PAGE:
They say that ‘woke culture’ is killing comedy. Ricky Gervais says it. Jerry Seinfeld says it. Dave Chappelle says it too. Most recently, director Todd Phillips has said it. “Go try to be funny nowadays with this woke culture,” said the man behind The Hangover. “There were articles written about why comedies don’t work anymore – I’ll tell you why, because all the fucking funny guys are like, ‘Fuck this shit, because I don’t want to offend you.’ It’s hard to argue with 30 million people on Twitter. You just can’t do it, right? So you just go, ‘I’m out…’”
There’s a lot broke with woke. It’s hard to see how the hounding of a previously unknown teenager on prom night for wearing a nice dress contributes to a kinder, fairer world. There’s a lot broken with the hellscape of social media too. And yet, what these comedians really mean when they talk about ‘the death of comedy’ is that they have to try harder to compensate. Now minorities and marginalised people have amplified voices, comics have to think harder about what they say and do. They have to be cleverer. Question whether they’re punching up or down. They can’t just spew stereotypes, clichés and well-worn tropes into the ether like they’ve done for so long.
Well, they can. But there are reprisals now.
After two excellent seasons of frequently scatological, dick joke-heavy content to date, coming-of-age comedy Big Mouth renders the lazy jesters’ arguments null and void with the Netflix cartoon’s superb third outing. This is a comedy – created by Nick Kroll, Andrew Goldberg, Mark Levin and Jennifer Flackett – that features discombobulated penises re-enacting the events of World War I. A Jewish teenager is accidentally radicalised by meninist Neo-Nazis. A variety of ‘hormone monsters’ – one assigned to each child – say the worst things you’ve ever heard said out loud. A life-size model of Sylvester Stallone as Rocky is sculpted out of semen. Then there’s Kristen Wiig voicing an anthropomorphic vagina.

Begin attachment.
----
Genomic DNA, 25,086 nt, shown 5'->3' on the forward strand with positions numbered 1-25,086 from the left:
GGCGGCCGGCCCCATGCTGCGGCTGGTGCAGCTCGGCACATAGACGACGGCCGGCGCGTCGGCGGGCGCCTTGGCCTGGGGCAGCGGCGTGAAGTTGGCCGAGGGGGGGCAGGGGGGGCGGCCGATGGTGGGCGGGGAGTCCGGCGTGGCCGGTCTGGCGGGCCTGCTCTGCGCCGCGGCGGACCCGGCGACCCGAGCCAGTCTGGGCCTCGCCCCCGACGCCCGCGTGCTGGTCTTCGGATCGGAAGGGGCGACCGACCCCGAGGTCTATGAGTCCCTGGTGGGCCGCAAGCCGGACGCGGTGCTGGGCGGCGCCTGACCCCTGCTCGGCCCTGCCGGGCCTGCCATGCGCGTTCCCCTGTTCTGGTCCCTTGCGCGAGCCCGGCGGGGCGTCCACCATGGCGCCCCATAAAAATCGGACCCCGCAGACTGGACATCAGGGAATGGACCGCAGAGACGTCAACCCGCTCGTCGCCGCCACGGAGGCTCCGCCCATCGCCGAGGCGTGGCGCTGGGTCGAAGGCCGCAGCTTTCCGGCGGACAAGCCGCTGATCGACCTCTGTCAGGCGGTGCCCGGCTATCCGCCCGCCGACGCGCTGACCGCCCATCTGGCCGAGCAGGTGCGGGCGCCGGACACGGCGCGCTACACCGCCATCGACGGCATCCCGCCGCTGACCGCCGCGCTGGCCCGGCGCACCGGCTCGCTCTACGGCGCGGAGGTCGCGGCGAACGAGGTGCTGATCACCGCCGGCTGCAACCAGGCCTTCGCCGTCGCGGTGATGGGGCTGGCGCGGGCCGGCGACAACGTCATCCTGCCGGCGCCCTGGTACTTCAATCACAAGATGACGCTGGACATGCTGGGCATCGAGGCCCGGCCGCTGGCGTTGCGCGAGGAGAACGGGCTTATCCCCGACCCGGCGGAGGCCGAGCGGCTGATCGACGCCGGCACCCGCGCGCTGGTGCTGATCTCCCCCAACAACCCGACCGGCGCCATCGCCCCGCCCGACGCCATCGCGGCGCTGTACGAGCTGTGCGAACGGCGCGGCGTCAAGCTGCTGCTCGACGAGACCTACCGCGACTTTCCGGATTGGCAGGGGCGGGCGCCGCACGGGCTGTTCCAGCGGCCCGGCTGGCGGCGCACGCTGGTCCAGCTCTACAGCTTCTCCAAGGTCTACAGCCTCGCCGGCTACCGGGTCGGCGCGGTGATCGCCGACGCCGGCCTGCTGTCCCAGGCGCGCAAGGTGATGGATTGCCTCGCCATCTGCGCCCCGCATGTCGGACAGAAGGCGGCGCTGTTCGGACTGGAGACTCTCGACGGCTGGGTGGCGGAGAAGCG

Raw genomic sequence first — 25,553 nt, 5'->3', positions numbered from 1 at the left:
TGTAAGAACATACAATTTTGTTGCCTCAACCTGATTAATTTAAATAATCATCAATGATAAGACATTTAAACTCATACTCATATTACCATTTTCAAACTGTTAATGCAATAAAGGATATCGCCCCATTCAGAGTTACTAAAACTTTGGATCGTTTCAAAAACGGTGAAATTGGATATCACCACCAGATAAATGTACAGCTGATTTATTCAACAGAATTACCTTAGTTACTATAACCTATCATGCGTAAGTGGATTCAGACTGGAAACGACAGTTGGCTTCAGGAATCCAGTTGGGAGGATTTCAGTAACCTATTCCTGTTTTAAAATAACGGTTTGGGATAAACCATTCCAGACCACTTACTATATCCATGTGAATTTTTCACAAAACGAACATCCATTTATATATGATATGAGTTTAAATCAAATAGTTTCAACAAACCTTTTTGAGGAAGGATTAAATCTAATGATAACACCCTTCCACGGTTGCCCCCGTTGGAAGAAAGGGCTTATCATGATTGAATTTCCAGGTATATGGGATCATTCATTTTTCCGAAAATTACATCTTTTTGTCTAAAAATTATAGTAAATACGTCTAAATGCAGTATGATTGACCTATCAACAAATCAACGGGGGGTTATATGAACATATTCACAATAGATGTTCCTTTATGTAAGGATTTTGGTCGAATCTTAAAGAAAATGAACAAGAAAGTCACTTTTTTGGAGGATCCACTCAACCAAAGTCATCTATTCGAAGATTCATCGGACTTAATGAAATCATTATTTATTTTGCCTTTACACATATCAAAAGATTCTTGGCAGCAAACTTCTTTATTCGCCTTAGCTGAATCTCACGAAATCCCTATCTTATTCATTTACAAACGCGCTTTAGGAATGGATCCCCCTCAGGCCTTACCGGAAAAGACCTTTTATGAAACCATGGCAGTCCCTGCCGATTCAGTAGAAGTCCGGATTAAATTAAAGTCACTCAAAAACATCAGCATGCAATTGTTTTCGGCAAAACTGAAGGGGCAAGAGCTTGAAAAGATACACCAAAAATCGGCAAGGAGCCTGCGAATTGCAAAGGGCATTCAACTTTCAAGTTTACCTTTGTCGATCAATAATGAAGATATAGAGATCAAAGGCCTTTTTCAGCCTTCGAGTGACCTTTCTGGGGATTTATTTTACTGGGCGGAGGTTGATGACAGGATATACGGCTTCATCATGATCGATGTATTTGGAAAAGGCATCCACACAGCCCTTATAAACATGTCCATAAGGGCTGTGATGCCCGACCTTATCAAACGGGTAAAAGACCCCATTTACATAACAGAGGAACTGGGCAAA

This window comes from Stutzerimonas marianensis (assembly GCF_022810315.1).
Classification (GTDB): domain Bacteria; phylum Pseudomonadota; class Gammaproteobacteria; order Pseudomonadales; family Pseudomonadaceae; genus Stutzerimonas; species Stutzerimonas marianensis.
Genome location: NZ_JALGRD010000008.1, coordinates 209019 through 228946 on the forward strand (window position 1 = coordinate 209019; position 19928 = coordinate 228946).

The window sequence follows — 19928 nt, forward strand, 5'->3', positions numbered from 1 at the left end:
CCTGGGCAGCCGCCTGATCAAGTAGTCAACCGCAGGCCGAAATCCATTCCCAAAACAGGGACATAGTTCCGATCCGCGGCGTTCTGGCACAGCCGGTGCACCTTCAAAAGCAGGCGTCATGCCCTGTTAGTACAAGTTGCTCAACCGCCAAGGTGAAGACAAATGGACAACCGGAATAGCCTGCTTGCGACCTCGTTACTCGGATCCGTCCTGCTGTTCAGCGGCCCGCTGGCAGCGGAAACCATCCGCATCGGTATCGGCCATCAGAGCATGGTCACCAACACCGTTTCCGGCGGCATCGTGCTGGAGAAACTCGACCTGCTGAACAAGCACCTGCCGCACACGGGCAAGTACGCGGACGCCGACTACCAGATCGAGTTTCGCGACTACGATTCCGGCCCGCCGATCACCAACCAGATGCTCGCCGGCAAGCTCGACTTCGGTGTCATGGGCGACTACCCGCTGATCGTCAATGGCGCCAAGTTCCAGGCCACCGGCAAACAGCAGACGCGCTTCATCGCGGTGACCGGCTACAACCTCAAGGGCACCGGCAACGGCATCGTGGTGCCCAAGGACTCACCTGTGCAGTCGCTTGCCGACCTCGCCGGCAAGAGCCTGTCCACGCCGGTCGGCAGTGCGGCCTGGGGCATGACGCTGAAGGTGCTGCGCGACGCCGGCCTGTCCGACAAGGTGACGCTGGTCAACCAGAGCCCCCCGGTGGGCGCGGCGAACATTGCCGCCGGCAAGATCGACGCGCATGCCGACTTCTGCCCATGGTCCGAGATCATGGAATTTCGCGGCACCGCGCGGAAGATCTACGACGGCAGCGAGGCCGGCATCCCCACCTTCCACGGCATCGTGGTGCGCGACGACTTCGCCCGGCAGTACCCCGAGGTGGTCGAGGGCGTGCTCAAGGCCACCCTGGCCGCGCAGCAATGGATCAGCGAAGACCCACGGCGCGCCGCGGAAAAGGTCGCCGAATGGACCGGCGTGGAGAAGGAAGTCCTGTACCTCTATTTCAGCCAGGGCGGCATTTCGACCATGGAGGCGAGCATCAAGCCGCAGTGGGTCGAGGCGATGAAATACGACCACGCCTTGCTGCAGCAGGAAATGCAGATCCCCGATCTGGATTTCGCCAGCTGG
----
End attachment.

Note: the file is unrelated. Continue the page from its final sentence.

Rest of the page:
The comedy in Big Mouth isn’t safe. Its jokes are blunt. This isn’t tea and scones with the vicar. The difference is that the gags the show makes aren’t at the expense of anyone other than the characters voicing them. And, if there are, there are narrative consequences. Big Mouth is essentially the story of four teenagers navigating their teenage years, those being Nick (Kroll), Andrew (John Mulaney), Jessi (Jessi Klein) and Missy (Jenny Slate). Other characters, like handsome-and-out Matthew (Andrew Rannells), pillow-fucking magician Jay (Jason Mantzoukas) and human foghorn Lola (Kroll, again) get far more focus this series. Over time, Kroll’s super-rude animation sees all of its characters go through journeys of growth, regret and rehabilitation.
This season is especially effective thanks to some restructuring of the show. There are more characters and more voices, meaning some much-loved characters take time out. Of course, sex is a central topic – or at least a lot of obsessing about it – but there’s also other pressing teenage concerns. An ADHD diagnosis takes center-stage, a crash course in ‘dick pic’ etiquette is undertaken and in one episode, ’90s erotic thriller Disclosure is held to account for its dated sexual politics.
Big Mouth season three doesn’t get everything right. It takes a few episodes to get going – and the songs aren’t as good as they have been (with an exception made for Maury and Connie’s soon-to-be-hair-metal-classic ‘Anything Goes In Florida’). Plus there’s an uncharacteristically clumsy scene in which a new pansexual character voiced by Netflix stalwart Ali Wong attempts to explain pansexuality and bisexuality and most likely offends anyone who identifies as either. For the most part though, Big Mouth is still the best TV programme made about the teenage experience currently on television. It’s important, useful, funny – and timely proof that this new iteration of woke comedy doesn’t hinder humour, but refine it.
Big Mouth season three is streaming on Netflix now